Typically, once you have logged in and received a token, this token will be your way through the API and into the app for as long as the token is valid.

A JSON Web Token (or JWT) is just one type of token that is very often used by API providers.

What’s in a JWT?

A JWT is a long string of characters that looks like this:

Notice there are three parts, separated by a period. Each part is a section of the token that contains specific information. Each of these sections is base64 encoded.

The first part is the header:

Once the string is decoded, you will get something like this:
"alg": "HS512",
"typ": "JWT"

It’s a short JSON document that indicates which algorithm must be used to decrypt the token’s signature, which is the third part of the JWT (more on the signature in a few seconds). This is the value of the "alg" key.
The "typ" key indicates the type of token and is generally set to "JWT". It is mostly optional and many JWTs don’t even include this key in their header.

The second part is the payload:

This contains the data the API will read in order to decide if it lets you in or leaves you on the sidewalk. Typically, a decoded payload will look something like this:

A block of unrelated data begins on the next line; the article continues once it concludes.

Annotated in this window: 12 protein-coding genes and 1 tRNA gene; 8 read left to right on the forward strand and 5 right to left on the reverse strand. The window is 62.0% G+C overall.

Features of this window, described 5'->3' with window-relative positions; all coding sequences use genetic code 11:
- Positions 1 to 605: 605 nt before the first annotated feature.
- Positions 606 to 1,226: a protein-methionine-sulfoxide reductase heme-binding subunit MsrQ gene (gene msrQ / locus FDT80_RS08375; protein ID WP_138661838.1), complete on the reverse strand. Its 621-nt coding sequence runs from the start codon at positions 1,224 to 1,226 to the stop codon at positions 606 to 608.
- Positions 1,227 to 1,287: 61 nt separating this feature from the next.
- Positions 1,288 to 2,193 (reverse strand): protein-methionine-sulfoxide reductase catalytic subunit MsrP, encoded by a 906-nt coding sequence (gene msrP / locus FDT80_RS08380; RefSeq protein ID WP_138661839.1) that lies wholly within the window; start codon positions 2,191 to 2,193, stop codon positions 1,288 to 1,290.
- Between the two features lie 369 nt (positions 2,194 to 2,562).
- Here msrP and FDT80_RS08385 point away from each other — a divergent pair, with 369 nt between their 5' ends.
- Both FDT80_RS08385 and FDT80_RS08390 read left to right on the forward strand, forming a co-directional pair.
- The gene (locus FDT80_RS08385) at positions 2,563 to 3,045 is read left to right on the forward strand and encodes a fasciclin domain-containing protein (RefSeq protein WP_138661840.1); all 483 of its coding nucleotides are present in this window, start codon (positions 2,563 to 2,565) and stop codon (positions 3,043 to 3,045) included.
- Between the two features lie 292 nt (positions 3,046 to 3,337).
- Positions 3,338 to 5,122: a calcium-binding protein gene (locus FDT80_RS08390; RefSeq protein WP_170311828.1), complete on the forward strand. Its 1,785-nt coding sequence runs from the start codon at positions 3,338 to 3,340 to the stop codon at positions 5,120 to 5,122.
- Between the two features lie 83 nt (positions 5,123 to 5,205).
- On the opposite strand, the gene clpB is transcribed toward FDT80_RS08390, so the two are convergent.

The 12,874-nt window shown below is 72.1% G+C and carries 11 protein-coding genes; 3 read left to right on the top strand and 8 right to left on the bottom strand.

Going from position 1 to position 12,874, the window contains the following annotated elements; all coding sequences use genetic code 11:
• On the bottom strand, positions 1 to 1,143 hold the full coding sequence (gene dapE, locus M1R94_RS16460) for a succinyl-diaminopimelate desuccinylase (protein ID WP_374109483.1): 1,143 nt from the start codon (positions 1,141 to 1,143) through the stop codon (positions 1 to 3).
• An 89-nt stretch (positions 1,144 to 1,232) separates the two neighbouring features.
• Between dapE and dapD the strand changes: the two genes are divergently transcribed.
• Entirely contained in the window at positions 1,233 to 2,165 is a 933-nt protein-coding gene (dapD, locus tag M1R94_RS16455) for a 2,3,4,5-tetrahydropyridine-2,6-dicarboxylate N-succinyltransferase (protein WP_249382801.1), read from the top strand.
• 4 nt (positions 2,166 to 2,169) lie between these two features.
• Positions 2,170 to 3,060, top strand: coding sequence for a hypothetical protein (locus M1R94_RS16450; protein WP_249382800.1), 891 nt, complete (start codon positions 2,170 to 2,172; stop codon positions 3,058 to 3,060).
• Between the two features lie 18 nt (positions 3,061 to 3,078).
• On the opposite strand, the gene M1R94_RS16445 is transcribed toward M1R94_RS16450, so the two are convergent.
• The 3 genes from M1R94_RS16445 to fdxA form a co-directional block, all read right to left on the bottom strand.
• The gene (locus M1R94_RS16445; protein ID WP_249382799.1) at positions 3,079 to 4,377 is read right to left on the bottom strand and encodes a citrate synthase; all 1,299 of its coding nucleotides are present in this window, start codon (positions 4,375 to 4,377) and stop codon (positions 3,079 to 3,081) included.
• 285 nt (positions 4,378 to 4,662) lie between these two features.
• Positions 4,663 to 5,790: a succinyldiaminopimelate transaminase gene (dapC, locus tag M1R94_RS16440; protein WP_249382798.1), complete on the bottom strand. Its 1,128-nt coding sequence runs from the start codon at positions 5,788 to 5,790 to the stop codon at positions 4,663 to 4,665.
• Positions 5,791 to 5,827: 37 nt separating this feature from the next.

"sub": "edw@zerodayhacker.com",
"iat": 1665753856,
"exp": 1665840256

In the example above, the "sub" key is the subject and can contain different types of data. "iat" represents the date and time at which the JWT was issued. "exp" represents the date and time the JWT will expire.
This section can contain pretty much anything the API provider may want to include, such as the user’s status (registered user, admin, etc), e-mail, or even password (bad idea though, as the content of a JWT is just a base64 decode away…).

Notice that both the header and the payload, in their encoded form, start with the characters ey. This will be the case with all JWTs.

The third part is the signature:

The decoded form will be similar to this:
base64UrlEncode(header) + "." +